I thought nothing would keep me from Africa. Growing up there as the daughter of missionaries I’ve always felt at home on foreign soil. As a 12 year old I spent every waking moment at an orphanage in Zimbabwe where I helped to care for baby Aaron who died of AIDS in my mother’s arms. He was one of the first orphans I knew and I made a vow to the children that I would never forget them; that I would return one day.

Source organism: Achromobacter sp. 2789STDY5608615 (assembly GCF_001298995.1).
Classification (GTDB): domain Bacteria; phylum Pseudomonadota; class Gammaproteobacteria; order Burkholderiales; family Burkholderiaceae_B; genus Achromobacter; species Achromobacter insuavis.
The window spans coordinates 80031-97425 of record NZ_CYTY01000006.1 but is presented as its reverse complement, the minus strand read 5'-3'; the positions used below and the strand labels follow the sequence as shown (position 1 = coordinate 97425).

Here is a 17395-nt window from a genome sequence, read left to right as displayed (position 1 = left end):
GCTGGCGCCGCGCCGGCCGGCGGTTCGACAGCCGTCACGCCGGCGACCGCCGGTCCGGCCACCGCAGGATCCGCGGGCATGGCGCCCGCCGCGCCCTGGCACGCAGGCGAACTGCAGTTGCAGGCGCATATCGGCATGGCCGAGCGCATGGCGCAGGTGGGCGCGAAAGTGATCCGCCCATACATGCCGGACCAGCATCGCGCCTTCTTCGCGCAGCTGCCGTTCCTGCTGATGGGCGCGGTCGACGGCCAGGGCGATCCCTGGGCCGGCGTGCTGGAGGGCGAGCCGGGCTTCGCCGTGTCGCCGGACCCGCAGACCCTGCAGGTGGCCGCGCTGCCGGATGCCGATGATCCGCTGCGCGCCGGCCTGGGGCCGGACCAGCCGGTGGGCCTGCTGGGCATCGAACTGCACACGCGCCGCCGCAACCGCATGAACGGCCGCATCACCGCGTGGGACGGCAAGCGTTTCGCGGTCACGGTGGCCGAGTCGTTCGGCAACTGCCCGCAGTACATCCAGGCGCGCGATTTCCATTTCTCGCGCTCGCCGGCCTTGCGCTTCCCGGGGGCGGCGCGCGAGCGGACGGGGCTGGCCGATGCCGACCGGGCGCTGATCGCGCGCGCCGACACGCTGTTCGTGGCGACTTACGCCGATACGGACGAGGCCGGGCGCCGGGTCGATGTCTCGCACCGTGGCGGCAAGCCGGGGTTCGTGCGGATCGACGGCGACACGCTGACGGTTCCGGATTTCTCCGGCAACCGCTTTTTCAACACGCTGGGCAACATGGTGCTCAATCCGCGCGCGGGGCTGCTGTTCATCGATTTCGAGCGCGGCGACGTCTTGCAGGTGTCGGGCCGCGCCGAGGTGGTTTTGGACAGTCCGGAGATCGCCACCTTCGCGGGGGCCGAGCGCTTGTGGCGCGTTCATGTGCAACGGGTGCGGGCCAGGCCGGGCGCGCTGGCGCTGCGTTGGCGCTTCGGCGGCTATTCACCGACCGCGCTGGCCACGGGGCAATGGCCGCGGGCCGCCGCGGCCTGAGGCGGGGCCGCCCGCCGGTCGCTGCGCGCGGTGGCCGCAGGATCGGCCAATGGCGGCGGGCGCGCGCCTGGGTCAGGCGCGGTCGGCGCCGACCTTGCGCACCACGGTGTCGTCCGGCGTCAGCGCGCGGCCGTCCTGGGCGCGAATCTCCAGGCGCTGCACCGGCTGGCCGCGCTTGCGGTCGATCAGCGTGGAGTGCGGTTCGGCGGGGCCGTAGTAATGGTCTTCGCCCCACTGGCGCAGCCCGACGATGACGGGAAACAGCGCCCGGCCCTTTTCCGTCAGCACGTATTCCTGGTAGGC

After high-school and college in America I returned to Zimbabwe for 2 years with a Fulbright grant to look at the use of art therapy with children who had been orphaned by AIDS. Through art, the children poured out stories of grief and pain. They drew their parents’ funerals and situations of extreme poverty. It was through these incredible orphans that I first discovered the power of art therapy. The experience changed my life.In 2007 I completed a master’s degree in art therapy counseling with the goal of traveling the world to bring art therapy and healing to children who needed it most. I have worked with child tsunami survivors in Sri Lanka, Ethiopian street kids, genocide survivors in Rwanda and children of war in Palestine. I thought I was headed right back to Africa long-term, but God had other plans in mind. Soon after graduation I was offered a job as an art therapist at the West Side Catholic Center. It was then that I discovered a group of women and children unlike any I had ever known. They were vibrant, colorful, sorrowful, alive, hungry for affection, jubilant, broken. My life with them covered the full range of human emotion. I watched as they waited for housing to come through, fed their children, worried, worked, bonded with each other. I saw tears stream down their faces. I wrapped my arms around them. We saw each other cry. We laughed together.I often wondered why some of the mothers seemed so disconnected from their children; children who were crying out desperately for love and attention. It frustrated me and at times I felt helpless. The answer to this came in my women’s group. One night in art therapy, I asked the women to pick a piece of paper out of a jar and create an image about the word written there. One woman, Christine, who always looked depressed and exhausted, picked the word “childhood.” She slowly painted a large, simple house, and a tree with flowers. She shared her story: “Before I was even born, when my mom was pregnant with me, my father beat her badly. I was actually born with broken bones. When I was a little girl everyone thought I looked like my father. They blamed me for it and beat me all the time. This is what I remember from my childhood.”Then there was Maria, a woman who barely opened up in art therapy until her last day at the shelter. She asked if she could meet with me, one on one, to have a final session, to say goodbye. As we drew together she told me the story of her mother’s death. She had been talking with her mother on the phone and her mom wasn’t feeling well. All of a sudden Maria heard a terrible crash. She screamed “Mom! Mom! Mom!” Her mother, her one supporter, her most faithful advocate was gone. She died of a heart attack before they could rush her to the hospital and Maria never saw her again. Her mother’s death was the beginning of her descent into homelessness. It was then through stories like these that I realized God was asking me to care for a unique group of people so close to His heart: America’s orphans. So many of the women I worked with had lost their mothers, and this grief seemed to precipitate their homelessness. Most of them had also been through traumatic events in their child-hood, painful life experiences that they had never been able to process. And the children of these women were orphaned in a different way- hungry for human affection and stability. Unlike the poverty of Africa, they suffered from a relational poverty, as they grew up with mothers who had experienced so much pain. The call from God was simple: LOVE THEM. This call grew stronger and stronger as I loved them every day. I realized that they were my heroes. I watched as they came in to the shelter broken, and left a family. We ate meals together, prayed together, walked through life together. I realized that the women had a fierce loyalty towards me; were always looking out for me. One day, after going through something difficult in my own life, I broke down crying at work. One of the women came to me, threw her arms around me and hugged me. Later, at dinner, I will never forget what she said: “When I saw you crying today, I knew you were human. I knew you were one of us.” Jesus does not ask us to help people by towering over them. I’m not a clinician high up in a chair with all the solutions. As children of God we are all equal and I want the women and children I work with to know that. I have often wondered why I was born into a loving family, with a mom, dad and four sisters who are devoted to me. As I make my way through life, I realize I may never know this answer. Why are some children born into poverty and pain? But one thing I do know: I must use the gift!I must use the love I have received to love others. If not, I am wasting my life. One of my favorite verses is: “God sets the lonely in families” For the women and children at WSCC, who have often experienced the loss and fragmentation of family, this place is a safe, loving home for them. It is a family I am also privileged to call my own. Christine, Maria and their children are all living in their own housing now. The kids have come to visit from time to time. Lanky teenagers, they are far from the clumsy kids I once knew. When they visit I can’t help but feel I’m at a family reunion. We snap photos and look at report cards. We laugh and share stories of our times together. God sets the lonely in families. Yours and mine. A promise from God. “I will not leave you orphaned. I am coming to you”. And as each new family comes I feel this promise stronger and stronger. There is room for all in the family of God.“Pure and undefiled religion is this; to care for orphans and widows in their distress and to keep oneself unstained by the world” James 1:27-Rebekah ChilcoteATR, PC, Youth Services Supervisor